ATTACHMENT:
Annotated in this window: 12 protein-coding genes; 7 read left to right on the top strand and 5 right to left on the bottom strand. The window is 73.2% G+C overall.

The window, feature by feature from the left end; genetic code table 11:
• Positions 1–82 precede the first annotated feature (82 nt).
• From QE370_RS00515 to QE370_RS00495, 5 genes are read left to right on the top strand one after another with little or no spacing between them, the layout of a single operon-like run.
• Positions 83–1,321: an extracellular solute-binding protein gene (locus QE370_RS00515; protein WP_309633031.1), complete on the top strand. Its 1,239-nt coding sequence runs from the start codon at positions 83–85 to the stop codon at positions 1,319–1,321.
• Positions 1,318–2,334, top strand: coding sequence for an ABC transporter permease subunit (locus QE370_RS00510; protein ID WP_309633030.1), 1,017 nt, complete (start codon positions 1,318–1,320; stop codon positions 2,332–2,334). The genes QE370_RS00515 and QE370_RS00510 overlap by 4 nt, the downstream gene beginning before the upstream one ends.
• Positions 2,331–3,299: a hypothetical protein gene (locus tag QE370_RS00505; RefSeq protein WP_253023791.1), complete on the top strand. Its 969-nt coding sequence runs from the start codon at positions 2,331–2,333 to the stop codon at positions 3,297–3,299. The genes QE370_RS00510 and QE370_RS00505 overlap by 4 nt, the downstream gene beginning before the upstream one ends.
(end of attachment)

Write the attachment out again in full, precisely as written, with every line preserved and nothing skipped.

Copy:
Annotated in this window: 12 protein-coding genes; 7 read left to right on the top strand and 5 right to left on the bottom strand. The window is 73.2% G+C overall.

The window, feature by feature from the left end; genetic code table 11:
• Positions 1–82 precede the first annotated feature (82 nt).
• From QE370_RS00515 to QE370_RS00495, 5 genes are read left to right on the top strand one after another with little or no spacing between them, the layout of a single operon-like run.
• Positions 83–1,321: an extracellular solute-binding protein gene (locus QE370_RS00515; protein WP_309633031.1), complete on the top strand. Its 1,239-nt coding sequence runs from the start codon at positions 83–85 to the stop codon at positions 1,319–1,321.
• Positions 1,318–2,334, top strand: coding sequence for an ABC transporter permease subunit (locus QE370_RS00510; protein ID WP_309633030.1), 1,017 nt, complete (start codon positions 1,318–1,320; stop codon positions 2,332–2,334). The genes QE370_RS00515 and QE370_RS00510 overlap by 4 nt, the downstream gene beginning before the upstream one ends.
• Positions 2,331–3,299: a hypothetical protein gene (locus tag QE370_RS00505; RefSeq protein WP_253023791.1), complete on the top strand. Its 969-nt coding sequence runs from the start codon at positions 2,331–2,333 to the stop codon at positions 3,297–3,299. The genes QE370_RS00510 and QE370_RS00505 overlap by 4 nt, the downstream gene beginning before the upstream one ends.